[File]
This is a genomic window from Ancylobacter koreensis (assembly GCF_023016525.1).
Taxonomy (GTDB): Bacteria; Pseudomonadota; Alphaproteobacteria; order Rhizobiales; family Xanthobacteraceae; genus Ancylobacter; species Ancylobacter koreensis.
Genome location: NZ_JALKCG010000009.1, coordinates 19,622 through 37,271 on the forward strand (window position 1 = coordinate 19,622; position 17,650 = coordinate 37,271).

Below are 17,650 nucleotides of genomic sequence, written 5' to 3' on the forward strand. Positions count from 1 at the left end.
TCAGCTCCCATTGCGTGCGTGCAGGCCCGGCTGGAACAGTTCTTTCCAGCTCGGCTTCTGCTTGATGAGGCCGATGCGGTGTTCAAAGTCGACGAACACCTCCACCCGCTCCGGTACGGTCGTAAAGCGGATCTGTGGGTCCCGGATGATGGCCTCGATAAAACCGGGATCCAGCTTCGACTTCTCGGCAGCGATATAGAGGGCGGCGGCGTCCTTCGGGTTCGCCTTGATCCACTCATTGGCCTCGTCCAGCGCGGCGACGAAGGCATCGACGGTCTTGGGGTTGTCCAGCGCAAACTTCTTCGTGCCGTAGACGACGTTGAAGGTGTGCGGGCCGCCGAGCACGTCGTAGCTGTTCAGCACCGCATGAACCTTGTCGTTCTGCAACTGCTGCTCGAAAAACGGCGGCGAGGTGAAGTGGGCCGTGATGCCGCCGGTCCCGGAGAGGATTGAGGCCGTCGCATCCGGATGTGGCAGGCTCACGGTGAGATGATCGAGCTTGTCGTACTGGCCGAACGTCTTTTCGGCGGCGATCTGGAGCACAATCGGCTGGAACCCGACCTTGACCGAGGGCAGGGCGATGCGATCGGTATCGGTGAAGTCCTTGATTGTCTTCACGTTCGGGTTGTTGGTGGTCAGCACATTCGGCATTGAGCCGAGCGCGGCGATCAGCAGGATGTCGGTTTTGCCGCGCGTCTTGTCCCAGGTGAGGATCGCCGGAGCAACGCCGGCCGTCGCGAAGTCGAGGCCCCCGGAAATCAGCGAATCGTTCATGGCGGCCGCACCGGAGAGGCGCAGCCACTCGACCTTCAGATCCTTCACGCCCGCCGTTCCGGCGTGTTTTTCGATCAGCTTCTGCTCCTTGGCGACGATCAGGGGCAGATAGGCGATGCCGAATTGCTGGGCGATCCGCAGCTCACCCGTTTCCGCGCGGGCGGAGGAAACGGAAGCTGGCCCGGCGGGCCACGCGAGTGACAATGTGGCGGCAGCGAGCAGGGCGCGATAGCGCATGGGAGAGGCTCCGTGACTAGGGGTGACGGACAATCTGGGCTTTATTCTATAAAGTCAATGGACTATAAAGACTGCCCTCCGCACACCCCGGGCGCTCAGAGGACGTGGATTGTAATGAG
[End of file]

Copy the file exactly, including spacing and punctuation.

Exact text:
This is a genomic window from Ancylobacter koreensis (assembly GCF_023016525.1).
Taxonomy (GTDB): Bacteria; Pseudomonadota; Alphaproteobacteria; order Rhizobiales; family Xanthobacteraceae; genus Ancylobacter; species Ancylobacter koreensis.
Genome location: NZ_JALKCG010000009.1, coordinates 19,622 through 37,271 on the forward strand (window position 1 = coordinate 19,622; position 17,650 = coordinate 37,271).

Below are 17,650 nucleotides of genomic sequence, written 5' to 3' on the forward strand. Positions count from 1 at the left end.
TCAGCTCCCATTGCGTGCGTGCAGGCCCGGCTGGAACAGTTCTTTCCAGCTCGGCTTCTGCTTGATGAGGCCGATGCGGTGTTCAAAGTCGACGAACACCTCCACCCGCTCCGGTACGGTCGTAAAGCGGATCTGTGGGTCCCGGATGATGGCCTCGATAAAACCGGGATCCAGCTTCGACTTCTCGGCAGCGATATAGAGGGCGGCGGCGTCCTTCGGGTTCGCCTTGATCCACTCATTGGCCTCGTCCAGCGCGGCGACGAAGGCATCGACGGTCTTGGGGTTGTCCAGCGCAAACTTCTTCGTGCCGTAGACGACGTTGAAGGTGTGCGGGCCGCCGAGCACGTCGTAGCTGTTCAGCACCGCATGAACCTTGTCGTTCTGCAACTGCTGCTCGAAAAACGGCGGCGAGGTGAAGTGGGCCGTGATGCCGCCGGTCCCGGAGAGGATTGAGGCCGTCGCATCCGGATGTGGCAGGCTCACGGTGAGATGATCGAGCTTGTCGTACTGGCCGAACGTCTTTTCGGCGGCGATCTGGAGCACAATCGGCTGGAACCCGACCTTGACCGAGGGCAGGGCGATGCGATCGGTATCGGTGAAGTCCTTGATTGTCTTCACGTTCGGGTTGTTGGTGGTCAGCACATTCGGCATTGAGCCGAGCGCGGCGATCAGCAGGATGTCGGTTTTGCCGCGCGTCTTGTCCCAGGTGAGGATCGCCGGAGCAACGCCGGCCGTCGCGAAGTCGAGGCCCCCGGAAATCAGCGAATCGTTCATGGCGGCCGCACCGGAGAGGCGCAGCCACTCGACCTTCAGATCCTTCACGCCCGCCGTTCCGGCGTGTTTTTCGATCAGCTTCTGCTCCTTGGCGACGATCAGGGGCAGATAGGCGATGCCGAATTGCTGGGCGATCCGCAGCTCACCCGTTTCCGCGCGGGCGGAGGAAACGGAAGCTGGCCCGGCGGGCCACGCGAGTGACAATGTGGCGGCAGCGAGCAGGGCGCGATAGCGCATGGGAGAGGCTCCGTGACTAGGGGTGACGGACAATCTGGGCTTTATTCTATAAAGTCAATGGACTATAAAGACTGCCCTCCGCACACCCCGGGCGCTCAGAGGACGTGGATTGTAATGAG